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SOE equitization: state takes loss, and investors lose money

Many state-owned enterprises (SOEs) have been equitized but have not seen considerable changes as the state's ownership ratio remains high. Many of them are still taking losses and struggling to survive.

In 2018, Vinafood 2 was equitized with the state holding 51.43 percent of charter capital, and the strategic shareholder T&T Group holding 25 percent and other shareholders 23.57 percent.







Vinafood 2 had been incurring loss until equitization. The situation did not become better after equitization despite the presence of the strategic investor. The corporation took a loss of VND43 billion in Q2 2020. By the end of H1, Vinafood 2 had incurred z loss of VND160 billion, raising the accumulative loss to VND2.188 trillion.

Explaining the unsatisfactory business result, VInafood 2 attributed it to changes in rice import policies of the countries that are Vinafood 2 clients.

The countries haf set up more barriers to protect domestic production. Besides, the government’s decision on stopping rice exports for a certain time led to aa drop in exports.

Meanwhile, experts, when commenting about Vinafood 2’s operation after the equitization, said the corporation is like ‘old wine in a new bottle’, i.e. though Vinafood 2 has been equitized and operating as a joint stock company, it is still has a high state ownership ratio.

With the high ownership ratio, the state, as the biggest shareholder, is still holding the decision-making power. This explains why there have been no changes in corporate governance.

The experts warned that if the governance mechanism doesn’t change, the corporation will continue taking a loss, which could cause the state and shareholders to lose their capital.

Song Hong JSC is another equitized enterprise. A report from the Ministry of Construction showed that the enterprise, equitized in 2010, has been going downhill in the last few years.

The enterprise reported the loss of VND67 billion in 2019 and the accumulative loss of VND958 billion. Its stockholder equity was minus (-) VND651 billion at the end of 2019.

In 2018, the holding company of Song Hong JSC had revenue of VND213 billion, but its cost was high at VND589 billion, so it took a loss of VND376 billion.

The government’s report to the National Assembly in late 2019 named a lot of unprofitable equitized enterprises. Vinafood 2 incurred the loss of VND1.488 trillion, Song Hong JSC VND387 billion, and Vinaincon VND313 billion.

The government believes that the high state ownership ratio make enterprises less attractive in the eyes of investors. It also makes it difficult to change corporate governance, thus affecting enterprises’ production and business performance.

An expert commented that one of the aims of equitization is to improve production and business, but if the state still holds the controlling stake, this is impossible.


The government believes that the high state ownership ratio make enterprises less attractive in the eyes of investors. It also makes it difficult to change corporate governance, thus affecting enterprises’ production and business performance.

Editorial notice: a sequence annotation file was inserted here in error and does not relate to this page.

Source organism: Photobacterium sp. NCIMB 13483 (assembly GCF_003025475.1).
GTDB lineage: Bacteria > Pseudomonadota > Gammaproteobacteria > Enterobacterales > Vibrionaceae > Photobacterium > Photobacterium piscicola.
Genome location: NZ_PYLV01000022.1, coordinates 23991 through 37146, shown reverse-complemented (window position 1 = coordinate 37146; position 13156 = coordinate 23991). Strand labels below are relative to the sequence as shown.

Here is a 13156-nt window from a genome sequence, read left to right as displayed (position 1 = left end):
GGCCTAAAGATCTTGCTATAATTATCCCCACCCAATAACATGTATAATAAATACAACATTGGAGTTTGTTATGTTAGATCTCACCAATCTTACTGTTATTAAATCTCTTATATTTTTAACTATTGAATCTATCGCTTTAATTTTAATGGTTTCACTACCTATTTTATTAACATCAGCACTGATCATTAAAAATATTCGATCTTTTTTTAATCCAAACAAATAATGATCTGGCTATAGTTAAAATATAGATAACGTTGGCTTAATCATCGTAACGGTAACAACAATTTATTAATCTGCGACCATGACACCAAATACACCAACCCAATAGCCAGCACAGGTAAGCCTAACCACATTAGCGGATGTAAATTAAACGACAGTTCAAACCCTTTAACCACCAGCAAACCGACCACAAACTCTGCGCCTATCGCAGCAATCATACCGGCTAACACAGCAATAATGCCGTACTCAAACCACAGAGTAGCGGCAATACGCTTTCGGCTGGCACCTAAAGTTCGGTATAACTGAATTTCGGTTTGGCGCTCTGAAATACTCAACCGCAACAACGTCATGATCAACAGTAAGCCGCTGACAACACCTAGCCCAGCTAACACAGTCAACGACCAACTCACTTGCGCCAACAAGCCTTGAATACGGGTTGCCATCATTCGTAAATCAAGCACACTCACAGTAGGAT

If problems still exist, not only will enterprises suffer, but the whole economy will also be affected. In the case of Vinafood 2, for example, as the big rice trader met difficulties, this affected rice production, exports, farmers’ lives and the nation’s food security.

Equitization delays

In the World Bank’s Doing Business 2019, Vietnam’s investor protection index saw improvement, but it was still far lower than that of other regional countries. Indonesia ranks 51st, Thailand 15th, Singapore 7th, Malaysia 2nd, and Vietnam 89th.

The Ministry of Planning and Investment (MPI), in its draft SOE governance plan, commented that the agencies representing enterprises’ owners still don’t pay appropriate attention to the protection of minority shareholders, which can be seen in the lack of specific regulations on the methods and tools to implement equal treatment to minority shareholders in the SOEs they are assigned to manage, except the state’s general regulations.

According to the ministry, the shift from 100 percent state owned enterprises into joint stock companies gives good conditions to apply corporate governance standards.

However, equitization has been going slowly, which is partially attributed to the weak determination to implement equitization plans.

When facing problems in enterprise appraisal, debt settlement or land use rights, officials dare not make decisions themselves, but consult with other agencies, which takes a lot of time.

“The concern of the officials is so serious that they will accept criticism on being slow in making decisions, rather than make decisions without consultation with relevant agencies,” an expert said.

Meanwhile, the current regulations on disciplining the leaders for slowing down enterprise equitization are still not clear.

Ngo Tri Long, former director of the Institute for Market and Price Research, warned that if the state doesn’t have a specific mechanism to solve the existing problems to speed up divestment, it will incur bigger losses.

He went on to say that the tardiness in equitizing enterprises will lead to the feeling of insecurity of the leadership and workers, thus directly affecting business efficiency.

If Vinafood 2, Song Hong and other enterprises cannot solve their problems soon, not only their strategic shareholders but the state and thousands of workers will also suffer. 

Luong Bang

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